While it isn't quite the AT&T-T-Mobile blockbuster, the move has broad implications on the mobile communications industry.
First, Sprint customers will be able to use their existing Sprint mobile number as their Google Voice number and have it ring multiple other phones simultaneously. So now, calls to your Sprint mobile number can easily be answered from your office or your home phone, or even your computer through Gmail. Calls from Gmail and text messages sent from google.com/voice will also display your Sprint number. This basically gives Sprint customers all the benefits of Google Voice without the need to change or port their number.
Alternatively, Google Voice users can choose to replace their Sprint number with their Google Voice number when placing calls or sending text messages from their Sprint handset. This feature works on all Sprint phones and gives Sprint users all the benefits of Google Voice without the need for an app.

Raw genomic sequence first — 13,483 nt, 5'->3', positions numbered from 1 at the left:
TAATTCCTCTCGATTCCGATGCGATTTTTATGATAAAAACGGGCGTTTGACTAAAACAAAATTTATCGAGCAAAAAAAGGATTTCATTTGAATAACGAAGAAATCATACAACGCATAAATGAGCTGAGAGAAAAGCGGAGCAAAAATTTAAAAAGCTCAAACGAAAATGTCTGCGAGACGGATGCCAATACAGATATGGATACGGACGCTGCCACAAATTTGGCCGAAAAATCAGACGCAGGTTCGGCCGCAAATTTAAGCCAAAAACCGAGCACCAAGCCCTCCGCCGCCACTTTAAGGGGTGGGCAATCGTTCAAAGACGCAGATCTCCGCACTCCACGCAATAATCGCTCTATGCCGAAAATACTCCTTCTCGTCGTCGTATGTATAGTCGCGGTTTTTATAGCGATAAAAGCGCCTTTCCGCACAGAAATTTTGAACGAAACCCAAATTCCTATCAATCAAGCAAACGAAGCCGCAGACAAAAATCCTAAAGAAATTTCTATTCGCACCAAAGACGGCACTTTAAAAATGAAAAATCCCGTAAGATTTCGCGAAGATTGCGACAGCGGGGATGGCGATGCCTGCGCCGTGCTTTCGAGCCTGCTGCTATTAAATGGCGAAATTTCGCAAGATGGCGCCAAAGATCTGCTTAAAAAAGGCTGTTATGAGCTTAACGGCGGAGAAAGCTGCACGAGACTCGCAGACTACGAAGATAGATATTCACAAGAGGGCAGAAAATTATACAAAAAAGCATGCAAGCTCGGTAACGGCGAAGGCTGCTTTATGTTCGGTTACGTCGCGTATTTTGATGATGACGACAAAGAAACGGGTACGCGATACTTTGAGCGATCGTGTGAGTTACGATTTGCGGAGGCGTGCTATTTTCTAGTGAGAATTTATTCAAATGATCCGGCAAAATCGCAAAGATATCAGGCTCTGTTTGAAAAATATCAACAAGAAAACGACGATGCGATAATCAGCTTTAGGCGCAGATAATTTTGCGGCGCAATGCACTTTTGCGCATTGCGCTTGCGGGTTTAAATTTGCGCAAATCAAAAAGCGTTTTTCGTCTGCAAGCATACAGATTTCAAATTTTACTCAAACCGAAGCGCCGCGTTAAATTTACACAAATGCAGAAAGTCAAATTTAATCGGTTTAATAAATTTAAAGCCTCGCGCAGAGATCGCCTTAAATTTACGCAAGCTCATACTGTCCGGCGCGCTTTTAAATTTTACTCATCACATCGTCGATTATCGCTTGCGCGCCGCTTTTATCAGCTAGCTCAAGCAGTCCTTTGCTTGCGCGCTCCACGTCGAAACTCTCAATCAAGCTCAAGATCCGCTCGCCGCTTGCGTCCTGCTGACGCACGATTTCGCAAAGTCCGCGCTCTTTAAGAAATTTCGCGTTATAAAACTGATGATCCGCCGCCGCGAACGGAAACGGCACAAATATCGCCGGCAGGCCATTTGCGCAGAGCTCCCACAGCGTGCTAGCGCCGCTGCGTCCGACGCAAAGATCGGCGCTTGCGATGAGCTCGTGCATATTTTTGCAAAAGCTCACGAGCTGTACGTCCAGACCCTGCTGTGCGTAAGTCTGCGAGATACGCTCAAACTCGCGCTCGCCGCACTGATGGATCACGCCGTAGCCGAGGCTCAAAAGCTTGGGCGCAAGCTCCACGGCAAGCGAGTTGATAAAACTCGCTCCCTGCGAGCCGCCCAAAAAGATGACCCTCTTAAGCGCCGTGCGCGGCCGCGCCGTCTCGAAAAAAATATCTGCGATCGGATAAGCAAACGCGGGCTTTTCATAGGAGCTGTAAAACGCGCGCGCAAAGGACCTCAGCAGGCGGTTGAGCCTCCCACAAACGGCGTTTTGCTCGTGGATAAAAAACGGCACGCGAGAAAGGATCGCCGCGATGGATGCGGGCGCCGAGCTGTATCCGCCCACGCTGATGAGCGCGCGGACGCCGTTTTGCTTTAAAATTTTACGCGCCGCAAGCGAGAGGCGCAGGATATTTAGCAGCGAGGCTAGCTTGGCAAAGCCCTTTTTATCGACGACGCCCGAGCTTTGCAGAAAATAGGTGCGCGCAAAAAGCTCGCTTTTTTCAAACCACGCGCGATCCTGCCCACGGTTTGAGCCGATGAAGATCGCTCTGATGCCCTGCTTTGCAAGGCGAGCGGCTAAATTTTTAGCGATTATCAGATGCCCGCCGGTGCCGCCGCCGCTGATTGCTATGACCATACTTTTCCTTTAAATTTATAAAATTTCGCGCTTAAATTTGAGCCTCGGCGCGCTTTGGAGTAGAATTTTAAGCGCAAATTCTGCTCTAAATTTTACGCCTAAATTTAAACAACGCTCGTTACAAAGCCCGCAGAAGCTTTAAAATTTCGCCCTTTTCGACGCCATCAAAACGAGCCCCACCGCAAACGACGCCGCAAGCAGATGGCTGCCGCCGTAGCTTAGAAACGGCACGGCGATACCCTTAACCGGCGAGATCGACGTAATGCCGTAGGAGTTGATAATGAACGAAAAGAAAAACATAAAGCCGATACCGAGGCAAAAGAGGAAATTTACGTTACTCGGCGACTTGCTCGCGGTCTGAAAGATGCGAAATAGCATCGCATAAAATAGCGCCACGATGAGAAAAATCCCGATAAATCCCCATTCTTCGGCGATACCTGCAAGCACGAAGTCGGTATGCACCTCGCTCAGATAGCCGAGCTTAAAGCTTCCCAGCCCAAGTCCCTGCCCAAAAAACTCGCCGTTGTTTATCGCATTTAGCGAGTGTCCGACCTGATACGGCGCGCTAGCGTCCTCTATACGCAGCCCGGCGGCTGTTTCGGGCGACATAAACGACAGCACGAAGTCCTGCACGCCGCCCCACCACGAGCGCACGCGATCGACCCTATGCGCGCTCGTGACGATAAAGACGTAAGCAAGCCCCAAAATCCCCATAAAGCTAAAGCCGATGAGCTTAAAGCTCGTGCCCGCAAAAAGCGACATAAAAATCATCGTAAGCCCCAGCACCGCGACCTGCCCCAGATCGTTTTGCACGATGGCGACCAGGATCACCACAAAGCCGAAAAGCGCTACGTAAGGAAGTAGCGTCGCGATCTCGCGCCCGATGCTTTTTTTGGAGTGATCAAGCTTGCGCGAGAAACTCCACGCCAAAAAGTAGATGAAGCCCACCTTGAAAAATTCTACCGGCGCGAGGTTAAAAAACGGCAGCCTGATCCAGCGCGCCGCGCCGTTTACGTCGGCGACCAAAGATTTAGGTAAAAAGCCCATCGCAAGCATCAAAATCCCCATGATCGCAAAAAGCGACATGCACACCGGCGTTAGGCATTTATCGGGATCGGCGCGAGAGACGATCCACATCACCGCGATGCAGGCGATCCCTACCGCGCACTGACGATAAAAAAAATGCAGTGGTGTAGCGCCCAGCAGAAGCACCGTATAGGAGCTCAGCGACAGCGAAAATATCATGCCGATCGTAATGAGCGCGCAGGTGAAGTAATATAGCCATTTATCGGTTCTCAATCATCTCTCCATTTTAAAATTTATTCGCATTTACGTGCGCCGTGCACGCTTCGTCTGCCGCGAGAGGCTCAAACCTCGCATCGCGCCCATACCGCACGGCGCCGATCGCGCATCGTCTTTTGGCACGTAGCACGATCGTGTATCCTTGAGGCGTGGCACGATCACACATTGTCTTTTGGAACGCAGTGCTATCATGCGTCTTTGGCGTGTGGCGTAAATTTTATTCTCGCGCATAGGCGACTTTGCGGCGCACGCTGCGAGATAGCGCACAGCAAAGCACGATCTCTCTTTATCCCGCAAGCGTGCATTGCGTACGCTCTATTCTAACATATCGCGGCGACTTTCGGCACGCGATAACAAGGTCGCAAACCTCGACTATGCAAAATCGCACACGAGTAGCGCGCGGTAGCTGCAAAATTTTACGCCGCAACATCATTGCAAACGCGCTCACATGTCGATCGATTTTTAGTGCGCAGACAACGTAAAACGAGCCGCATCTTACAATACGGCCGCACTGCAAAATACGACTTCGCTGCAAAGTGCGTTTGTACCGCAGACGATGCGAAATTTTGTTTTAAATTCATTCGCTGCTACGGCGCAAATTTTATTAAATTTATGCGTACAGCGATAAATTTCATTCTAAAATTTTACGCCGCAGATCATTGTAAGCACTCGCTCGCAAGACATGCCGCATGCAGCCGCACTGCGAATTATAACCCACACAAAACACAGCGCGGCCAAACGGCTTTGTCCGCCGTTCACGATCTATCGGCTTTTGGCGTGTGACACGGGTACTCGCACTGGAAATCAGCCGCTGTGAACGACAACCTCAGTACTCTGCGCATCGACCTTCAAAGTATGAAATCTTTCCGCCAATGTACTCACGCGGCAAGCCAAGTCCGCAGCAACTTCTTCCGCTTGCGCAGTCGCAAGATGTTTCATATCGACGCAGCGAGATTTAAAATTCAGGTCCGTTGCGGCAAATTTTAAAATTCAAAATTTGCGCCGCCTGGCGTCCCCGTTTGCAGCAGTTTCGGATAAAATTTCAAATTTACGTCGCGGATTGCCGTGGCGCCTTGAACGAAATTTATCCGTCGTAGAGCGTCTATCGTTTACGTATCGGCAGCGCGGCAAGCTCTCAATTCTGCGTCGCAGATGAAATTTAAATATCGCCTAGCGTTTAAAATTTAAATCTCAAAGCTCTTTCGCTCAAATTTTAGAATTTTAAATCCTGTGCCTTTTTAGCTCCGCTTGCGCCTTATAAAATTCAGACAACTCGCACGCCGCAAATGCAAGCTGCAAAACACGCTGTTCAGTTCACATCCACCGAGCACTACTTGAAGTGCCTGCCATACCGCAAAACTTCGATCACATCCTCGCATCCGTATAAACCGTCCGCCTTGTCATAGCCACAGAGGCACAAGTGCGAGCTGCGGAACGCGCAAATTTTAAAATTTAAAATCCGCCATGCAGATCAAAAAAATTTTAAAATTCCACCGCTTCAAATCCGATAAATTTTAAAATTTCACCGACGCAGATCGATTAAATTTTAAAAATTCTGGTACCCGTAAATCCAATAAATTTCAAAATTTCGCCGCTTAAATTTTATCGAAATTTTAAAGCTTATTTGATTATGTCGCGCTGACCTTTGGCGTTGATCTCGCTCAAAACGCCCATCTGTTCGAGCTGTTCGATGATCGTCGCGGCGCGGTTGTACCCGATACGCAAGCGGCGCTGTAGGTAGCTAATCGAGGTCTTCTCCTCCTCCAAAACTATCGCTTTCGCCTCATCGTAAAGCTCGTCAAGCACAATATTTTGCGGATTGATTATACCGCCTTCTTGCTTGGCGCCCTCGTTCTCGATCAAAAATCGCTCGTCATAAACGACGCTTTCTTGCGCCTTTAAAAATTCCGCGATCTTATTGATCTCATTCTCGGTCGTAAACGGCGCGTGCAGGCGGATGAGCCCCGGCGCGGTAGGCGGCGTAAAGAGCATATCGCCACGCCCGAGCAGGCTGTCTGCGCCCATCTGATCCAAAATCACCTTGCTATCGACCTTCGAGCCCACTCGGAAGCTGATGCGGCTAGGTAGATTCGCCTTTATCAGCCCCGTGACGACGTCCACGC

In both cases, Google Voice replaces Sprint voicemail, giving Sprint customers transcribed voicemail messages available online and sent via email and/or text message. International calls made from Google Voice users' Sprint phones will be connected by Google Voice at our very low rates, and Sprint customers will also have access to the rest of Google Voice's features, like creating personalized voicemail greetings based on who's calling, call recording, blocking unwanted callers, and more.
Roll the video:
So, in effect, Sprint is happily handing a large chunk of its backend voice and texting services over to Google.
The move is great for both companies. Here's why: More
By turning Google Voice into a true VoIP option, Google makes your phone company's expensive voice plans completely optional.
Today different websites are claiming that you can now connect to Google (GOOG) Voice through an industry standard set of Voice over IP (VoIP) standards called SIP. What this means in layman's terms is that you'll soon be able to connect to your Google Voice account in mostly the same way that you use your "phone" MORESeth Weintraub - Mar 8, 2011 11:34 AM ET
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